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Socialist Ensembles

Socialist Ensembles: Theater and State in Cuba and Nicaragua

Randy Martin
Volume: 8
Copyright Date: 1994
Edition: NED - New edition
Pages: 255
https://www.jstor.org/stable/10.5749/j.cttttght
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  • Book Info
    Socialist Ensembles
    Book Description:

    An ethnography of theater and political culture in Cuba and Nicaragua, Martin’s work reveals the tensions and negotiations among different dimensions of society that characterize the socialist project. Martin considers Nicaragua from the Sandinista through the Chamorro administrations, and Cuba from the time of the reforms known as rectification through the withdrawal of Soviet aid.

    eISBN: 978-0-8166-8606-3
    Subjects: Language & Literature

Table of Contents

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  1. Front Matter
    (pp. i-vi)
  2. Table of Contents
    (pp. vii-viii)
  3. Preface
    (pp. ix-xii)
  4. Chapter 1 Theater and the Ethnography of Socialism
    (pp. 1-24)

    Studying socialism these days just might take some looking. Perhaps it was always so. Marx saw socialism at the horizon of capitalism. Although it may seem fixed and out of reach, the horizon is constantly shifting as a consequence of different bodies in motion. New silhouettes constantly appear that require special devices to bring them into definition and focus. From the perspective of capital, socialism may always appear far away, and it would seem one would have to travel a bit to get there. No recently emergent situation was as compelling as the Sandinista revolution in Nicaragua for refocusing global...

  5. Chapter 2 Where’s the Theater?
    (pp. 25-44)

    Broadway, the capital of theater, has no heart. It is all edges. No sooner do you step into the district than you have passed it by. If you enter the theater, you are sure to have your pocket picked. This of course is possible if you don’t enter the theater, but in the former case you may not notice for several weeks, until the bills arrive. So much fantasy out of such faded memory. Extended repetition as a model of success. Only after the lighting cues have burnt marks on the stage does the money begin to flow. The hit...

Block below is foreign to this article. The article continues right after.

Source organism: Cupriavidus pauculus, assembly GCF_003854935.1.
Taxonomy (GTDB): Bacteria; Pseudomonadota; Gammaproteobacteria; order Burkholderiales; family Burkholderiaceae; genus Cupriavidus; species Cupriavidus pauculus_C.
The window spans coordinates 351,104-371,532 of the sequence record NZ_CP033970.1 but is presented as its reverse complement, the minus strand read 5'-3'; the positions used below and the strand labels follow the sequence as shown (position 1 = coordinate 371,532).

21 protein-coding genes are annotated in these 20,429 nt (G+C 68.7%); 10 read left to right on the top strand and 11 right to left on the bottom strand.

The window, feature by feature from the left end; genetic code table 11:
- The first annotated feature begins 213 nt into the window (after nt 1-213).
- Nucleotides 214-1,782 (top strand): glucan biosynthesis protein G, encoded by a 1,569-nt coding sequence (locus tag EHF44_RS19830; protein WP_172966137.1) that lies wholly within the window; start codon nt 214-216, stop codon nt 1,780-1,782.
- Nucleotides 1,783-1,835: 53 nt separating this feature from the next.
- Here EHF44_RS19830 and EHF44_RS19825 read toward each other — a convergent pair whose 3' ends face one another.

6. Chapter 3 Nicaraguan Theater Goes to Market
    (pp. 45-77)

    At the beginning of 1991, the streets of Managua were filled with millionaires—and not just thecoyoteswaving flaccid bundles of cordoba notes, shouting “dólores” at passersby and hoping for exchange. With the Nicaraguan currency floating on a desert of dollars, the official exchange rate went up in increments of a couple hundred thousand every few days. The dollars were always hidden away, a clandestine force presumably driving the economy. The cordoba notes themselves seemed to strain under the dizzying five-digit inflation. Bills of 1,000 cordobas printed in 1985 with verso and recto images of Sandino and a plaza...

  7. Chapter 4 Masquerades of Gender in a Nicaraguan Theater
    (pp. 78-111)

    The theatrical movement that developed in the aftermath of the revolution, based in the actual physical domain of the countryside, projected an imaginary countryside as well. It explored those spaces productive of revolutionary activity but scarcely made visible in the moment of revolutionary triumph. In doing so, it embodies the project of participation that transforms the theatrical public into an autorepresentation of the people. In a country as relatively compact as Nicaragua, with a population of some three million that is modest with respect to the community of nations, it is easy to underestimate the accomplishment of a rough parity...

  8. Chapter 5 Sources of Socialist Culture in Cuba
    (pp. 112-157)

    To examine the spectrum of Cuban theater that has emerged since the revolution is to appreciate how historical dynamics, protosocialist in character, are embedded in a developing socialist culture. This chapter will attempt, first, to indicate a certain historicity to socialist culture. In this regard a revolution neither wipes the slate clean nor initiates the cultural critique appropriate to socialism. Undeniably, the social conditions for the production of theater were revolutionized in Cuba, but beyond socializing production and reception, the aesthetic dimension of socialist culture draws on a history related but not reducible to the revolutionary process. This leads to...

  9. Chapter 6 Cuban Theater under Rectification
    (pp. 158-189)

    As a performance idiom, theater is of necessity always in formation. Yet within that ongoing movement, the emergence of certain currents is detectable. In Cuba, a generation that was born after Batista’s flight has come of age and is beginning to perform. The distinctiveness of this next generation lies in the continuities and changes of Cuban life more broadly. Cuba has experienced some remarkable shifts in its cultural climate, with the blessing and even the prodding of the country’s top leaders. In the West, it could be said that something of a fable for understanding changes in the socialist world...

  10. Conclusion: Theater and the Recognition of Socialism
    (pp. 190-238)

    Comparison has its perils. Behind, or perhaps more precisely, beyond every effort to relate two or more phenomena stands an ideal, a generalized category of which the phenomena in question are supposed to be merely instances. The tension between the expectations of the ideal and the actuality of observed practices is bound to cast the latter in the light of a presumed deficiency, as Erving Goffman observed in another context. In Goffman’s account, the unrecognized idealization of a social setting means that instances of activity enter into relationship with one another already lacking—in debt, so to speak, to the...

  11. Notes
    (pp. 239-256)
  12. Index
    (pp. 257-260)
  13. Back Matter
    (pp. 261-261)